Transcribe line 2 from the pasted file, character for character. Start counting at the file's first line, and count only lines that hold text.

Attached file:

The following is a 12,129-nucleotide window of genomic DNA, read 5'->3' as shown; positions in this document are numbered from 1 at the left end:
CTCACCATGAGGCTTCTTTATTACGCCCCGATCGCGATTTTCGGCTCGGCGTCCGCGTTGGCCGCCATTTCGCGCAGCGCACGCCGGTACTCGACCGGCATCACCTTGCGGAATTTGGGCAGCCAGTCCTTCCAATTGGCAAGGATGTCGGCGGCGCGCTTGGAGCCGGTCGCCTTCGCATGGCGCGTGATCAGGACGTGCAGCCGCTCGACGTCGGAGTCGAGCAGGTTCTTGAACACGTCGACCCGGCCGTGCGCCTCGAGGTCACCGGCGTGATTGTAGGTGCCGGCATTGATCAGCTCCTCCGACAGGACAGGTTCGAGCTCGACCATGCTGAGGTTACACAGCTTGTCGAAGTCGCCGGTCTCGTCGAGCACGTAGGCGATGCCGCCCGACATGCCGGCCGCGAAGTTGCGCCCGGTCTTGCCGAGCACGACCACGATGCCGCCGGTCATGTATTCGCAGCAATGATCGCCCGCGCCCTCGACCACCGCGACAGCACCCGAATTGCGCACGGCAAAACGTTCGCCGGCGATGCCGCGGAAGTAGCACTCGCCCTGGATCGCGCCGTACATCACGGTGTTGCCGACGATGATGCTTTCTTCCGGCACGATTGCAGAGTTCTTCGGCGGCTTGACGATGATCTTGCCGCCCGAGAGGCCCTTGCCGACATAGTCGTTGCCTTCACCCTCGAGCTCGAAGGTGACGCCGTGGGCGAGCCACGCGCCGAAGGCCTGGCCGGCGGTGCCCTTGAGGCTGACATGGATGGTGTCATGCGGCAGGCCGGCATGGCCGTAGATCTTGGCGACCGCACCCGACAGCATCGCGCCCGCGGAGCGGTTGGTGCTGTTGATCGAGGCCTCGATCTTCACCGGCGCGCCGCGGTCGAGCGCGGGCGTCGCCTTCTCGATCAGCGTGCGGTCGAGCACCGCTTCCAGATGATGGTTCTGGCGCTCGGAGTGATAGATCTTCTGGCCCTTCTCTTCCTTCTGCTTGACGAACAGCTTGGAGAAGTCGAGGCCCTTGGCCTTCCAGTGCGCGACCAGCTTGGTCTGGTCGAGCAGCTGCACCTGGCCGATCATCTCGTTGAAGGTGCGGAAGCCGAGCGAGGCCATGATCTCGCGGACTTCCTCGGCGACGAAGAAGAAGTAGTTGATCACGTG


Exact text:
CTCACCATGAGGCTTCTTTATTACGCCCCGATCGCGATTTTCGGCTCGGCGTCCGCGTTGGCCGCCATTTCGCGCAGCGCACGCCGGTACTCGACCGGCATCACCTTGCGGAATTTGGGCAGCCAGTCCTTCCAATTGGCAAGGATGTCGGCGGCGCGCTTGGAGCCGGTCGCCTTCGCATGGCGCGTGATCAGGACGTGCAGCCGCTCGACGTCGGAGTCGAGCAGGTTCTTGAACACGTCGACCCGGCCGTGCGCCTCGAGGTCACCGGCGTGATTGTAGGTGCCGGCATTGATCAGCTCCTCCGACAGGACAGGTTCGAGCTCGACCATGCTGAGGTTACACAGCTTGTCGAAGTCGCCGGTCTCGTCGAGCACGTAGGCGATGCCGCCCGACATGCCGGCCGCGAAGTTGCGCCCGGTCTTGCCGAGCACGACCACGATGCCGCCGGTCATGTATTCGCAGCAATGATCGCCCGCGCCCTCGACCACCGCGACAGCACCCGAATTGCGCACGGCAAAACGTTCGCCGGCGATGCCGCGGAAGTAGCACTCGCCCTGGATCGCGCCGTACATCACGGTGTTGCCGACGATGATGCTTTCTTCCGGCACGATTGCAGAGTTCTTCGGCGGCTTGACGATGATCTTGCCGCCCGAGAGGCCCTTGCCGACATAGTCGTTGCCTTCACCCTCGAGCTCGAAGGTGACGCCGTGGGCGAGCCACGCGCCGAAGGCCTGGCCGGCGGTGCCCTTGAGGCTGACATGGATGGTGTCATGCGGCAGGCCGGCATGGCCGTAGATCTTGGCGACCGCACCCGACAGCATCGCGCCCGCGGAGCGGTTGGTGCTGTTGATCGAGGCCTCGATCTTCACCGGCGCGCCGCGGTCGAGCGCGGGCGTCGCCTTCTCGATCAGCGTGCGGTCGAGCACCGCTTCCAGATGATGGTTCTGGCGCTCGGAGTGATAGATCTTCTGGCCCTTCTCTTCCTTCTGCTTGACGAACAGCTTGGAGAAGTCGAGGCCCTTGGCCTTCCAGTGCGCGACCAGCTTGGTCTGGTCGAGCAGCTGCACCTGGCCGATCATCTCGTTGAAGGTGCGGAAGCCGAGCGAGGCCATGATCTCGCGGACTTCCTCGGCGACGAAGAAGAAGTAGTTGATCACGTG